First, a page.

Amster pushes for nonviolent tactics in anarchist activism
The driving argument in Georgetown professor Randall Amster’s piece "Anarchism and Nonviolence: Time for a 'Complementarity of Tactics'" is that anarchists should practice nonviolence, “publicly and demonstrably” and “especially in the context of mass demonstrations”. He suggests a fundamental interrelatedness between anarchism and nonviolence as the main reason supporting his recommendation. To demonstrate this reason, Amster first defines anarchism and nonviolence in relation to one another. He then uses quotes from two historical figures who famously shaped, in the case of Emma Goldman, anarchism, and in the case of Mahatma Gandhi, nonviolence, showing that both Goldman and Gandhi oppose the State because of its violence. Amster then frames the two movements as acting in disjunct tandem in recent mass demonstrations, and advises anarchists to adopt “mutually-reinforcing” nonviolent tactics.
Defining anarchism and nonviolence in relation to one another
As a tool to argue for their inextricable relatedness, Amster defines anarchy and nonviolence only in relation to one another. Though we never receive outright definition, he discusses the definition of anarchism and the definition of nonviolence (albeit in a roundabout way) before offering a kind of conglomerate definition of both terms.
He brings up some of the difficulty in defining anarchism as well as some existing definitions before he offers his own combined definition of anarchism and nonviolence. First, Amster admits to contradictions between anarchist actions in the present day and historical definitions of anarchism. Amster writes that it is even harder to define anarchism because anarchists generally reject definitions of anarchy. He brings up one group’s definition of “fundamentalist anarchism” that “‘smash[es] the state’ by striking at its symbolic targets”, a definition he seems to link to his earlier mention of looting and breaking windows during protests.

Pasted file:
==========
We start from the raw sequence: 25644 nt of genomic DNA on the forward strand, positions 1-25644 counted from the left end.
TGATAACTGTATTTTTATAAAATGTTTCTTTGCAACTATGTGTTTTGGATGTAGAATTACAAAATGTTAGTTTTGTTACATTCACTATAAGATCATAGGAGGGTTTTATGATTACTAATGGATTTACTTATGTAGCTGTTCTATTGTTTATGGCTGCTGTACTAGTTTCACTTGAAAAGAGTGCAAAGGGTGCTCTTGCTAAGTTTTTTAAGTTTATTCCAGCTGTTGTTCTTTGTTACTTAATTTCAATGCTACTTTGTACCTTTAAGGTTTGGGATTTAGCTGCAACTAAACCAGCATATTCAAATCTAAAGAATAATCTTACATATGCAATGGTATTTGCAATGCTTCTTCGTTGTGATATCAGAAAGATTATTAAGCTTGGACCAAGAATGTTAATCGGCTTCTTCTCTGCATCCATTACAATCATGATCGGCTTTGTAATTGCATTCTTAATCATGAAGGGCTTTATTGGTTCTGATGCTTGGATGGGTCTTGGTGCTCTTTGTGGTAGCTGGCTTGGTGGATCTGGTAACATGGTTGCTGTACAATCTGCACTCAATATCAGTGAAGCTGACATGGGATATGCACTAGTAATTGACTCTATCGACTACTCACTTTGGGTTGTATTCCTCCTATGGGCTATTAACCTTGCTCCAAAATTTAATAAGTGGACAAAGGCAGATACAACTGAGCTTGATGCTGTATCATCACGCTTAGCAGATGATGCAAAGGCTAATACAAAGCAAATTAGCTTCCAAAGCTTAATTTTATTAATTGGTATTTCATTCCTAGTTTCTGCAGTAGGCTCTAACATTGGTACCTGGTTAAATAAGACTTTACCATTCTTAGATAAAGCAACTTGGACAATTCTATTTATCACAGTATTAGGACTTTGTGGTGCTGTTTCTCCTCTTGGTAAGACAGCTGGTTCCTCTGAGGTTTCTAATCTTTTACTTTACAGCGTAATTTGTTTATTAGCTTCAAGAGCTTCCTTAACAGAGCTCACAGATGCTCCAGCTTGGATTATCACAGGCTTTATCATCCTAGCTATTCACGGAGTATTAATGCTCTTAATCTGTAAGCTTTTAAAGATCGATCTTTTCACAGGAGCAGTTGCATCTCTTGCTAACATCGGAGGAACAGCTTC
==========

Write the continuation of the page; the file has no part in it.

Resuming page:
Though Amster does not explicitly define nonviolence, the article is framed as a response to the “self-described anarchists” looting and breaking windows during mass demonstrations, meaning he most likely sees looting and breaking windows as acts of violence.
In the ambiguity resulting from his discussion of the difficulty of defining anarchism, Amster offers a dual definition of anarchism and nonviolence. He cites a workshop he held in which the participants created working definitions for both anarchism and nonviolence. He does not outline either definition in their separate entireties, but chooses rather to list only the commonalities between the two definitions reached in the workshop. He presents a list of “overlapping values” between anarchism and nonviolence: self-governance, rejection of domination, respect and mutual aid, antiwar and anti-oppression practices, solidarity, radical egalitarianism, and a politics of prefiguring future society. Amster later adds autonomy, self-governance, decentralization, self-sufficiency, and horizontal communities to the definition of anarchism informed by the nonviolent belief systems of Mahatma Gandhi. Amster uses the overlap between the two definitions as evidence of the interrelated nature of anarchism and nonviolence.
Ethos: citing the “bigwigs” of nonviolence and anarchism
In order to further tie together anarchism and nonviolence Amster calls in two of the most famous shapers of each movement. In this segment of the essay, Amster demonstrates that Emma Goldman and Mahatma Gandhi both saw the State as violent, and opposed it on those terms. Part of Goldman’s anarchism was opposition to the State because she believed authority leads to violence, and from the perspective of nonviolence, Gandhi opposed the State because he believed it to be a “concentrated and organized form” of violence.